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China Plans To Stop Relying On Death-Row Inmates for Organ Donations

Joshua Berlinger

The Chinese government will embark upon a new program early next year in order to create, implement and streamline a new national organ donation system. Currently, China heavily relies on the harvested organs of executed criminals to supply transplant patients.

"While we cannot deny the executed prisoner’s right to donate organs, an  organ transplantation system relying on  death-row prisoners’ organs is not ethical  or sustainable," Wang Haibo, the director  of the China Organ Transplant Response System Research Center of the Ministry of Health, told the WHO in an interview.

According to ministry statistics ,  1.5  million   people  on the Chinese mainland  need   organ   transplants   each   year ,  but   only  10,000 receive them due to short supply.  Wang was appointed last year by China's health ministry to design a system which allocates organs to patients in need,  according to Al Jazeera .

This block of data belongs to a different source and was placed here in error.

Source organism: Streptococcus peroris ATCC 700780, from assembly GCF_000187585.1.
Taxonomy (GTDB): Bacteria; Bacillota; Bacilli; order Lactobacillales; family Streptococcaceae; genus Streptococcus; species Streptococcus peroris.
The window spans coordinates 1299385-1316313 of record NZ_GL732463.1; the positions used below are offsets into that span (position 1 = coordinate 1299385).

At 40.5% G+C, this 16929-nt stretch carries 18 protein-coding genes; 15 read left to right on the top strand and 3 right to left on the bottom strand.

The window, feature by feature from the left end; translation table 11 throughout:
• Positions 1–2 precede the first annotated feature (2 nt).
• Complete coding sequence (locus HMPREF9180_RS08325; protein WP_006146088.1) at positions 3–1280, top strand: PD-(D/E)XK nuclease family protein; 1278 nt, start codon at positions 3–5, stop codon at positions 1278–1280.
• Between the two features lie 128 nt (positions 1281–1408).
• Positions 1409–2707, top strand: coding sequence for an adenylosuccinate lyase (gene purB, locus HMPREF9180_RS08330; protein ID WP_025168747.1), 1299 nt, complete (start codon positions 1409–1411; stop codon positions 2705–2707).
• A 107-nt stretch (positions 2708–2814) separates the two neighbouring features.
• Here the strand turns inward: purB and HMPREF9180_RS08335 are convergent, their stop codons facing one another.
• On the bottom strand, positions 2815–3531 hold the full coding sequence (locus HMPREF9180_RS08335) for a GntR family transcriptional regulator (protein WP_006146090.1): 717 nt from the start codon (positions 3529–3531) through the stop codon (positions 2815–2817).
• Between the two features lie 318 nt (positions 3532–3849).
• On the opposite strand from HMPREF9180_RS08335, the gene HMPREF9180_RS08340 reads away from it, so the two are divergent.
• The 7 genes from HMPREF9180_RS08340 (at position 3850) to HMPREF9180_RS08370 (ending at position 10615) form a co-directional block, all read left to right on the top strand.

"Now there is consensus among China’s transplant community that the new system will relinquish the reliance on organs from executed convicts," Wang added. "The implementation of the new national system will start early next year at the latest. This will also mark the start of phasing out the old practice."

The organ transplant system in China has long been considered "opaque, profit-driven and unethical." Many speculate that Chinese prisoners are pressured to donate their organs against their will. And although the trafficking of human organs was officially banned in 2007, many criminals still engage in such activity.

The Red Cross Society of China has been commissioned by the Chinese Ministry of Health to both run the organ donation system and act as a legal watchdog.

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